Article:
This, perhaps, makes Delhi more challenging.
“I wanted to do something useful with the narcissistic quality that comes with being an artiste, to put something back in,” says concert organizer Stefan Kaye, the British founder-member of The Ska Vengers. “We want to help prisoners—many of them unconvicted or untried—who don’t have full access to music and the freedom to walk into pubs and clubs.” Kaye tutored Tihar’s inmates for a month last year and plans to stage high-profile fund-raisers, with support from media channels and musical equipment retailer Furtados, which will be donating equipment to prison.
Delhi band Menwhopause, founded in 2001, was the first band to do a gig at Tihar. “We held workshops and helped inmates form a band called The Flying Souls last December,” says guitarist Anup Kutty. “There was an ironic moment when they sang our song Free. Eerily, even though we wrote that song in 2003, it felt like it was tailored for them.”
Inder Pal Singh (left) of Menwhopause jams with Tihar Jail inmates. Photograph by Shiv Ahuja.
Playing to form, Menwhopause say they were not concerned with the publicity the gig would engender; they enjoyed watching the inmates perform last year and are currently in post-production for songs they recorded together and plan to release soon. “We are not politically inclined, or seeking to overthrow the establishment,” Kutty explains. “We sing about personal confusions.”
Mithy Tatak, the drummer of Delhi’s all-girl The Vinyl Records, which also took part in the Tihar Jail benefit, says her band too is indifferent to politics. The four members of The Vinyl Records are from Arunachal Pradesh. “We are new wave, have influences like the melodic hard rock of Veruca Salt; our lyrics are about self-expression,” asserts Tatak, talking about the strength of their music.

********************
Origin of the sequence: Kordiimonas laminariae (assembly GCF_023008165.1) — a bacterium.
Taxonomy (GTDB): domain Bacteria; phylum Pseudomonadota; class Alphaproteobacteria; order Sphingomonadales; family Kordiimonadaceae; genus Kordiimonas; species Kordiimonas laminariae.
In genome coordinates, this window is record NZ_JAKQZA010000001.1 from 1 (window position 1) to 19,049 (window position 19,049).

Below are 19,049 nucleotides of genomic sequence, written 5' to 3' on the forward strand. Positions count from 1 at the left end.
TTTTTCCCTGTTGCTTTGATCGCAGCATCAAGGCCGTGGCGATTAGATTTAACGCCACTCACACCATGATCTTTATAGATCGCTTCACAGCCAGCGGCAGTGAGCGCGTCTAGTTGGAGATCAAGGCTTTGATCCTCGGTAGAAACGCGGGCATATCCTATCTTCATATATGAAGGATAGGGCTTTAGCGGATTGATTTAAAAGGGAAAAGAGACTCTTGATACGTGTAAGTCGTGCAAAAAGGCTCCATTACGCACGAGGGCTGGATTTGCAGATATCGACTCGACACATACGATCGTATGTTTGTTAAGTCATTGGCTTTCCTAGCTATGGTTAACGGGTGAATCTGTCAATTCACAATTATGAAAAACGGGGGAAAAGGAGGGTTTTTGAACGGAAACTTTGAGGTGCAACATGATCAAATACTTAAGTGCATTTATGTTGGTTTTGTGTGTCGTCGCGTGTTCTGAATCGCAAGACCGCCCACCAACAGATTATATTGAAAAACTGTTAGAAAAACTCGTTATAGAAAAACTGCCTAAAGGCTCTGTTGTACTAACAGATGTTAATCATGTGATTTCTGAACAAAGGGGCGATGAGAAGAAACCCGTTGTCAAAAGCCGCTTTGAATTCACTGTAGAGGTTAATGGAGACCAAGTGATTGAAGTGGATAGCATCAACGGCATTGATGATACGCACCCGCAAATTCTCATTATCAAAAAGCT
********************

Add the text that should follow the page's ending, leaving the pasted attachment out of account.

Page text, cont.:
New bands, however, have short shelf lives. Among the older indie bands, Parikrama, Pentagram and Motherjane—based in Kochi, with a large fan base in Delhi—are the big three who have survived through sheer persistence, canny business formulas and a faithful college-going audience, says Rahul Gandhi, the former manager of Motherjane. The rock group was the only one to target corruption and politicians in their music: “There’s something wrong with the Constitution/When criminals freely contest.” (from the song Let’s Privatize the Government).
“Using politics to create your identity is a good selling point,” says Gandhi, who now works in ITC’s fast-moving consumer goods division. “The Ska Vengers can carve out a market of their own; it’s what Megadeth did in the US. But they will have to struggle to stay different.”
It’s still sound and performance that matters most, he emphasizes. “I don’t think lyrics get much attention in the scheme of things.”
Harsh Sahni, 25, who manages the resource centre at a Delhi non-profit, agrees. “I find The Ska Vengers’ lyrics, especially all the Leftist rapping, intellectually shallow, but harmless. Ultimately, they are a delight to watch.”
The indie music audience, like its entertainers, has always been pricey. Bands have always been picky about their causes—more likely to champion an anti-war effort than protest fuel prices, explains Pottenkulam, who left the music industry to consider a return to architecture. “Lyrics will stay in a vacuum, they don’t matter when it comes to success. But international records are now part of the game; the bands that have a unique identity are the ones who will end up making money.”